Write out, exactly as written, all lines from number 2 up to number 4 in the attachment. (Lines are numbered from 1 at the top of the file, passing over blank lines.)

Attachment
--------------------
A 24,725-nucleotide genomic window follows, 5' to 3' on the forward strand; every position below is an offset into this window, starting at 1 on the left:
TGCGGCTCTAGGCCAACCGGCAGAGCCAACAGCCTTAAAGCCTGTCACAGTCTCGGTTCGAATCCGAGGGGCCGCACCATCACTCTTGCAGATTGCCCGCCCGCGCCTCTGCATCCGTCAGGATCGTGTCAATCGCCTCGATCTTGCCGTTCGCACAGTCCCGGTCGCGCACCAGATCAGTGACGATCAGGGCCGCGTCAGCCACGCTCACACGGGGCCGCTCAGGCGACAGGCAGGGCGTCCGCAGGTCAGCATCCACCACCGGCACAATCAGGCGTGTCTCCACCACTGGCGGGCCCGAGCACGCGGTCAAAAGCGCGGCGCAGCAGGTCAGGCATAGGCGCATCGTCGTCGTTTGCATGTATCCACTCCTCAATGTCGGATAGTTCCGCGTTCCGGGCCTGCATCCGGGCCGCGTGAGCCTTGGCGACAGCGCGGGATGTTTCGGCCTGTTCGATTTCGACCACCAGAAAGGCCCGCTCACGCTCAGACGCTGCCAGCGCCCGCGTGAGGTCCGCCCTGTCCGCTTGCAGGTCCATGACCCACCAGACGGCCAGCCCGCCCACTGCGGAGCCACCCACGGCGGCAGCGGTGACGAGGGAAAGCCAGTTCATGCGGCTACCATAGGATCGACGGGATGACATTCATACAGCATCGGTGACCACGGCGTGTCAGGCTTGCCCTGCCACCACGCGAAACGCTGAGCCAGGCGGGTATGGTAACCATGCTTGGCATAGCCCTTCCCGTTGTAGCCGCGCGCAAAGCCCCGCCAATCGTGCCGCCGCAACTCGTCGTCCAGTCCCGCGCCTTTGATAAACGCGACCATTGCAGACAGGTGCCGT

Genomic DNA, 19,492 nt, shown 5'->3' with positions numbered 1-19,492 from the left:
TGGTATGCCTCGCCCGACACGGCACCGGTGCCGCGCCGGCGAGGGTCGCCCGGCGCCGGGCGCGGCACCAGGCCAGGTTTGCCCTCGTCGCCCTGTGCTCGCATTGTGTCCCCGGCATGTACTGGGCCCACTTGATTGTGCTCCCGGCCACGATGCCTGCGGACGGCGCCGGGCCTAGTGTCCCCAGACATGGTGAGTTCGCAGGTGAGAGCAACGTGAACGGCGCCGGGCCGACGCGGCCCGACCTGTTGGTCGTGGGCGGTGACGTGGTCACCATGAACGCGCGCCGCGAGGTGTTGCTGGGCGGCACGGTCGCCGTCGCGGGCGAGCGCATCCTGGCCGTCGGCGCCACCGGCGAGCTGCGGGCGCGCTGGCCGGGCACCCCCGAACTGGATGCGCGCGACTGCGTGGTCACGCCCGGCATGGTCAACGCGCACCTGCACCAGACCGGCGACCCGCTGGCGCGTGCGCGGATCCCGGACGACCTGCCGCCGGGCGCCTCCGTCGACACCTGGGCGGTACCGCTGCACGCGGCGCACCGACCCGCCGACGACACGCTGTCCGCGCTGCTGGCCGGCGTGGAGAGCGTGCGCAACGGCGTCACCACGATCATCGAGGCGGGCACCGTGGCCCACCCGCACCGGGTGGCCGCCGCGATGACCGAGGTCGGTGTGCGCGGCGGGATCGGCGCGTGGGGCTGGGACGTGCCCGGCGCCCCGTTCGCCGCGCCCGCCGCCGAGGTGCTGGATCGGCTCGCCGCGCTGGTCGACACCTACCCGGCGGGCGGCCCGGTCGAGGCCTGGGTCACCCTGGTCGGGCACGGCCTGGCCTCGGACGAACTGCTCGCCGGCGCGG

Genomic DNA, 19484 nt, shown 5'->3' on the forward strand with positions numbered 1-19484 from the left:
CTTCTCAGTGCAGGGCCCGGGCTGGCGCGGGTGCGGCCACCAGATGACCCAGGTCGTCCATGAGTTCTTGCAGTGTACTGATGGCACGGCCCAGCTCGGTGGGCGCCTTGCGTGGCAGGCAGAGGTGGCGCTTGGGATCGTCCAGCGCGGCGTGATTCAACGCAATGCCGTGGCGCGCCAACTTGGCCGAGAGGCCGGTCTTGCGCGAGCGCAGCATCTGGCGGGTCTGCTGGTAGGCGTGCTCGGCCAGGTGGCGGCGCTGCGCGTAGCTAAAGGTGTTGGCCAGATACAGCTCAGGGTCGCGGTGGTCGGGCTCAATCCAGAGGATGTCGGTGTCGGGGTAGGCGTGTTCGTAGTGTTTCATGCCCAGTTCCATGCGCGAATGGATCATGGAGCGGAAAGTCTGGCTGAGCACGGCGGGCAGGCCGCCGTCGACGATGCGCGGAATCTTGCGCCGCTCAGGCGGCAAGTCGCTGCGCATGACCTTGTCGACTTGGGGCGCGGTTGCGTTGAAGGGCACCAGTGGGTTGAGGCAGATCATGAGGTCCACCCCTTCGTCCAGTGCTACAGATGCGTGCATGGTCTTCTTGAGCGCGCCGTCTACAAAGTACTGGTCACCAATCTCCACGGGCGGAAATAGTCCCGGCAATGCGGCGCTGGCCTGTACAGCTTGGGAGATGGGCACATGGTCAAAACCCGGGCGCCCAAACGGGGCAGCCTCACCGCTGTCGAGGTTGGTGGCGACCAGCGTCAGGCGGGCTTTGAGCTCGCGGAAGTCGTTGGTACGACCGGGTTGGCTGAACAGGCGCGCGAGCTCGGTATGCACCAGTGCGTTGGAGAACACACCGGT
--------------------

TGCGGCTCTAGGCCAACCGGCAGAGCCAACAGCCTTAAAGCCTGTCACAGTCTCGGTTCGAATCCGAGGGGCCGCACCATCACTCTTGCAGATTGCCCGCCCGCGCCTCTGCATCCGTCAGGATCGTGTCAATCGCCTCGATCTTGCCGTTCGCACAGTCCCGGTCGCGCACCAGATCAGTGACGATCAGGGCCGCGTCAGCCACGCTCACACGGGGCCGCTCAGGCGACAGGCAGGGCGTCCGCAGGTCAGCATCCACCACCGGCACAATCAGGCGTGTCTCCACCACTGGCGGGCCCGAGCACGCGGTCAAAAGCGCGGCGCAGCAGGTCAGGCATAGGCGCATCGTCGTCGTTTGCATGTATCCACTCCTCAATGTCGGATAGTTCCGCGTTCCGGGCCTGCATCCGGGCCGCGTGAGCCTTGGCGACAGCGCGGGATGTTTCGGCCTGTTCGATTTCGACCACCAGAAAGGCCCGCTCACGCTCAGACGCTGCCAGCGCCCGCGTGAGGTCCGCCCTGTCCGCTTGCAGGTCCATGACCCACCAGACGGCCAGCCCGCCCACTGCGGAGCCACCCACGGCGGCAGCGGTGACGAGGGAAAGCCAGTTCATGCGGCTACCATAGGATCGACGGGATGACATTCATACAGCATCGGTGACCACGGCGTGTCAGGCTTGCCCTGCCACCACGCGAAACGCTGAGCCAGGCGGGTATGGTAACCATGCTTGGCATAGCCCTTCCCGTTGTAGCCGCGCGCAAAGCCCCGCCAATCGTGCCGCCGCAACTCGTCGTCCAGTCCCGCGCCTTTGATAAACGCGACCATTGCAGACAGGTGCCGT

Genomic DNA, 19,492 nt, shown 5'->3' with positions numbered 1-19,492 from the left:
TGGTATGCCTCGCCCGACACGGCACCGGTGCCGCGCCGGCGAGGGTCGCCCGGCGCCGGGCGCGGCACCAGGCCAGGTTTGCCCTCGTCGCCCTGTGCTCGCATTGTGTCCCCGGCATGTACTGGGCCCACTTGATTGTGCTCCCGGCCACGATGCCTGCGGACGGCGCCGGGCCTAGTGTCCCCAGACATGGTGAGTTCGCAGGTGAGAGCAACGTGAACGGCGCCGGGCCGACGCGGCCCGACCTGTTGGTCGTGGGCGGTGACGTGGTCACCATGAACGCGCGCCGCGAGGTGTTGCTGGGCGGCACGGTCGCCGTCGCGGGCGAGCGCATCCTGGCCGTCGGCGCCACCGGCGAGCTGCGGGCGCGCTGGCCGGGCACCCCCGAACTGGATGCGCGCGACTGCGTGGTCACGCCCGGCATGGTCAACGCGCACCTGCACCAGACCGGCGACCCGCTGGCGCGTGCGCGGATCCCGGACGACCTGCCGCCGGGCGCCTCCGTCGACACCTGGGCGGTACCGCTGCACGCGGCGCACCGACCCGCCGACGACACGCTGTCCGCGCTGCTGGCCGGCGTGGAGAGCGTGCGCAACGGCGTCACCACGATCATCGAGGCGGGCACCGTGGCCCACCCGCACCGGGTGGCCGCCGCGATGACCGAGGTCGGTGTGCGCGGCGGGATCGGCGCGTGGGGCTGGGACGTGCCCGGCGCCCCGTTCGCCGCGCCCGCCGCCGAGGTGCTGGATCGGCTCGCCGCGCTGGTCGACACCTACCCGGCGGGCGGCCCGGTCGAGGCCTGGGTCACCCTGGTCGGGCACGGCCTGGCCTCGGACGAACTGCTCGCCGGCGCGG